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Original Contribution
October 12, 2011

Association of BRCA1 and BRCA2 Mutations With Survival, Chemotherapy Sensitivity, and Gene Mutator Phenotype in Patients With Ovarian Cancer

Author Affiliations

Author Affiliations: Department of Pathology (Drs Yang, Khan, Sun, and Zhang); Department of Biostatistics (Dr Hess); Department of Gynecologic Oncology and Reproductive Medicine, Department of Cancer Biology, and Center for RNAi and Non-Coding RNA (Dr Sood), University of Texas MD Anderson Cancer Center, Houston; Department of Pathology, Tianjin Medical University Cancer Institute and Hospital, Tianjin, China (Dr Sun); and Institute for Systems Biology, Seattle, Washington (Dr Shmulevich). Dr Khan is now with the Department of Obstetrics and Gynecology, University of Helsinki and Helsinki University Central Hospital, Helsinki, Finland.

JAMA. 2011;306(14):1557-1565. doi:10.1001/jama.2011.1456
Abstract

Context Attempts to determine the clinical significance of BRCA1/2 mutations in ovarian cancer have produced conflicting results.

Objective To determine the relationships between BRCA1/2 deficiency (ie, mutation and promoter hypermethylation) and overall survival (OS), progression-free survival (PFS), chemotherapy response, and whole-exome mutation rate in ovarian cancer.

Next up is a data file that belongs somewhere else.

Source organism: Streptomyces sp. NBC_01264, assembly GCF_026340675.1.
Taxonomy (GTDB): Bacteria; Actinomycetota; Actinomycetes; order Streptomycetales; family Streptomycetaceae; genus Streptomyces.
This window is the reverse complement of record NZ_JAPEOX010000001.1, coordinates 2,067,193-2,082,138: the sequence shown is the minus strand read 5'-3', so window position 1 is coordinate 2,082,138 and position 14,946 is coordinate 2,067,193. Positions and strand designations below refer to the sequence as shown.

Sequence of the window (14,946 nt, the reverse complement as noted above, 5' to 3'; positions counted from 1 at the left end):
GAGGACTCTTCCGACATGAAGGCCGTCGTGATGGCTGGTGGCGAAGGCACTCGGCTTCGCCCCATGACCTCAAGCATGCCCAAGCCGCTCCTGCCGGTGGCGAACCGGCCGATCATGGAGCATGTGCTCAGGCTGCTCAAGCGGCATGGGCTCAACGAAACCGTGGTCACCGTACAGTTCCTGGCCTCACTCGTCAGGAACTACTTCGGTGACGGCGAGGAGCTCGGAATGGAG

Design, Setting, and Patients Observational study of multidimensional genomics and clinical data on 316 high-grade serous ovarian cancer cases that were made public between 2009 and 2010 via The Cancer Genome Atlas project.

Main Outcome Measures OS and PFS rates (primary outcomes) and chemotherapy response (secondary outcome).

Results BRCA2 mutations (29 cases) were associated with significantly better OS (adjusted hazard ratio [HR], 0.33; 95% CI, 0.16-0.69; P = .003 and 5-year OS, 61% for BRCA2-mutated vs 25% for BRCA wild-type cases) and PFS (adjusted HR, 0.40; 95% CI, 0.22-0.74; P = .004 and 3-year PFS, 44% for BRCA2-mutated vs 16% for BRCA wild-type cases), whereas neither BRCA1 mutations (37 cases) nor BRCA1 methylation (33 cases) was associated with prognosis. Moreover, BRCA2 mutations were associated with a significantly higher primary chemotherapy sensitivity rate (100% for BRCA2-mutated vs 82% [P = .02] and 80% [P = .05] for BRCA wild-type and BRCA1-mutated cases, respectively) and longer platinum-free duration (median platinum-free duration, 18.0 months for BRCA2-mutated vs 11.7 [P = .02] and 12.5 [P = .04] months for BRCA wild-type and BRCA1-mutated cases, respectively). BRCA2-mutated, but not BRCA1-mutated cases, exhibited a “mutator phenotype” by containing significantly more mutations than BRCA wild-type cases across the whole exome (median mutation number per sample, 84 for BRCA2-mutated vs 52 for BRCA wild-type cases, false discovery rate <0.1).

Conclusion Among women with high-grade serous ovarian cancer, BRCA2 mutation, but not BRCA1 deficiency, was associated with improved survival, improved chemotherapy response, and genome instability compared with BRCA wild-type.

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